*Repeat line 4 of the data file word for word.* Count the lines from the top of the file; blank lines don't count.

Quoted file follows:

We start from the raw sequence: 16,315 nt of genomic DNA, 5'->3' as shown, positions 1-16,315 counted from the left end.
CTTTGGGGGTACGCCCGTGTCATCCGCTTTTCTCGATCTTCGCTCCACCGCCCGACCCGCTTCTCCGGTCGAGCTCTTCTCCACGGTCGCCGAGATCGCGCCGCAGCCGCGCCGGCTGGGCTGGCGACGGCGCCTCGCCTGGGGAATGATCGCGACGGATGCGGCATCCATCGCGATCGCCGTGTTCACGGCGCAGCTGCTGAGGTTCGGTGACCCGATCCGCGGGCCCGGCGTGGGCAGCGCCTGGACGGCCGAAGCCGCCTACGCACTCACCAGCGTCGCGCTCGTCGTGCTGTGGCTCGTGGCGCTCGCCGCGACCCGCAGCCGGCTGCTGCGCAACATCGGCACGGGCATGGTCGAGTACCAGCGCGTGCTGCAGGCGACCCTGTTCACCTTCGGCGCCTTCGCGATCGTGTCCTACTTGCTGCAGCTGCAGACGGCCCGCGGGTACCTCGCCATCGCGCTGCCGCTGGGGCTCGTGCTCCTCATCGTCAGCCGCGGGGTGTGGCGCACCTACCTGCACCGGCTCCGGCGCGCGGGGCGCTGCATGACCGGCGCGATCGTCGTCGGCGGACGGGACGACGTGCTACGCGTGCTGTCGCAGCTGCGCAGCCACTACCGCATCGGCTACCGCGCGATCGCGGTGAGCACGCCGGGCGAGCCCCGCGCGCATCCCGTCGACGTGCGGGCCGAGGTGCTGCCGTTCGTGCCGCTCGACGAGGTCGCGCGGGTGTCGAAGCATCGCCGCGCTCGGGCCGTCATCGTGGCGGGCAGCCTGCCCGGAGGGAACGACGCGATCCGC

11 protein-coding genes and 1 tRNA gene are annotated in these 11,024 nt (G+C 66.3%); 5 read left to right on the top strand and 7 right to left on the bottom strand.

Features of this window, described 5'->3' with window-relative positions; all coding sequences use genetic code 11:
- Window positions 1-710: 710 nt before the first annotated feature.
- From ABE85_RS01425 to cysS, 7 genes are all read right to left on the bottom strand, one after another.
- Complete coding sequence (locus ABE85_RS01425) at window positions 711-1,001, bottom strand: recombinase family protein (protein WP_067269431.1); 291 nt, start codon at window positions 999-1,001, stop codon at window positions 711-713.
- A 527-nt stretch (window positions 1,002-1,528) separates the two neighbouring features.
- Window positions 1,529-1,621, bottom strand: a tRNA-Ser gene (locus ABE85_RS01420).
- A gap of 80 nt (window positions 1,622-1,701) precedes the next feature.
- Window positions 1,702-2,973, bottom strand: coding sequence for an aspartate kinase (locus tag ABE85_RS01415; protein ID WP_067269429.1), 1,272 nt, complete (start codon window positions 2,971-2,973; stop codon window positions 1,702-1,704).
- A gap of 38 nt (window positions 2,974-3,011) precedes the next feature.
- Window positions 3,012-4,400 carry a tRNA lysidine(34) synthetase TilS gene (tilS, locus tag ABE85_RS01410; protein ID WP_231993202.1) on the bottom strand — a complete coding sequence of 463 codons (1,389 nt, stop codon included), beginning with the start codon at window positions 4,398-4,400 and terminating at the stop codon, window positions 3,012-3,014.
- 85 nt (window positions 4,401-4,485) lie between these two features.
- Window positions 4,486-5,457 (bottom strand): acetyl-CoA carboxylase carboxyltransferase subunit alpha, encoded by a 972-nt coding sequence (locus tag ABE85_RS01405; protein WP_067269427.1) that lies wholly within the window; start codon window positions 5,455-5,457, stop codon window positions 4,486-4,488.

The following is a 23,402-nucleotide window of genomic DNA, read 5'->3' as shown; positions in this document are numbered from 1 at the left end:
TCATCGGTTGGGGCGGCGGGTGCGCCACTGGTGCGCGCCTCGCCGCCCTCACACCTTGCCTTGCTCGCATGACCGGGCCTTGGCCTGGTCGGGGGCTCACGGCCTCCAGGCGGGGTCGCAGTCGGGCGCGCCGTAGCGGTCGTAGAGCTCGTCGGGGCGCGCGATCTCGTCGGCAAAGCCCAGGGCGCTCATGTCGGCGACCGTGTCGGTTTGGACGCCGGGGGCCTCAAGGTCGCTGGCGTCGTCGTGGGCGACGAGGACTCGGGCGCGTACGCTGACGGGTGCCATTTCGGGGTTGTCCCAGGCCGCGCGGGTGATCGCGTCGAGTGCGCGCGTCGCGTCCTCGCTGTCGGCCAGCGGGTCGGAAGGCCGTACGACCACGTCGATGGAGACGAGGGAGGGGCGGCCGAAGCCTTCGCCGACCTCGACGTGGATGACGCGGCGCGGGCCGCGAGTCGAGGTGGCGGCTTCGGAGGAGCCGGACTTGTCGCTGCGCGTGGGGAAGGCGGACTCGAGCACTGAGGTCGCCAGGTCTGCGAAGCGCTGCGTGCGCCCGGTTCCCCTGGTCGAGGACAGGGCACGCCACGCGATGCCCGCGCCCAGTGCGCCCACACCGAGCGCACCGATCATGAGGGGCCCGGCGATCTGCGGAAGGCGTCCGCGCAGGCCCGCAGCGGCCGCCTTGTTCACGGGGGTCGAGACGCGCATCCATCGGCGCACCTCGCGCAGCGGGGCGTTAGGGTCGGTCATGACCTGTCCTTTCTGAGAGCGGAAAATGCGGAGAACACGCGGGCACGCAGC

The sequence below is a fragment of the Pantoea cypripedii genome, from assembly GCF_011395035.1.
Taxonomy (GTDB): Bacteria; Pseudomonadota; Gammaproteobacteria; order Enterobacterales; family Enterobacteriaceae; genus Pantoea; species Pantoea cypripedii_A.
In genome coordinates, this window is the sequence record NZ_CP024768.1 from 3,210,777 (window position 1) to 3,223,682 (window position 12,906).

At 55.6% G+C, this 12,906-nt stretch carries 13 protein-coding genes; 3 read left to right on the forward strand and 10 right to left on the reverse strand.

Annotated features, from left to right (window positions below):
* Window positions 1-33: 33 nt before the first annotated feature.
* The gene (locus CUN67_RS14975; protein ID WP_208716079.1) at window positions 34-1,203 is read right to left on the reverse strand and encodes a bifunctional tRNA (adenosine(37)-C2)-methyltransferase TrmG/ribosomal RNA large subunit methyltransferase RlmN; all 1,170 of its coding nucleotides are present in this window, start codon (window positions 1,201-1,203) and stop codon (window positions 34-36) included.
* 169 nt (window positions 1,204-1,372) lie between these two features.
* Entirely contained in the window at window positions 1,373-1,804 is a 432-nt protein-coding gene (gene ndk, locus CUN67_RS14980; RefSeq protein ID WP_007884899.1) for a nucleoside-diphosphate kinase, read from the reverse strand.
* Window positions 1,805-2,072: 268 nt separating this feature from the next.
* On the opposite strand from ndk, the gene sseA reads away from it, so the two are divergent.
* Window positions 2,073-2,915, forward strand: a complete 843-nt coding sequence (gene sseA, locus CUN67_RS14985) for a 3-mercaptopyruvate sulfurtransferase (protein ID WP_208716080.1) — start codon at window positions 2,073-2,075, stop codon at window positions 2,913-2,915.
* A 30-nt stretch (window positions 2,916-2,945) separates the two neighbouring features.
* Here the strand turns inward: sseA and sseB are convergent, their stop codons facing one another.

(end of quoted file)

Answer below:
Features of this window, described 5'->3' with window-relative positions; all coding sequences use genetic code 11: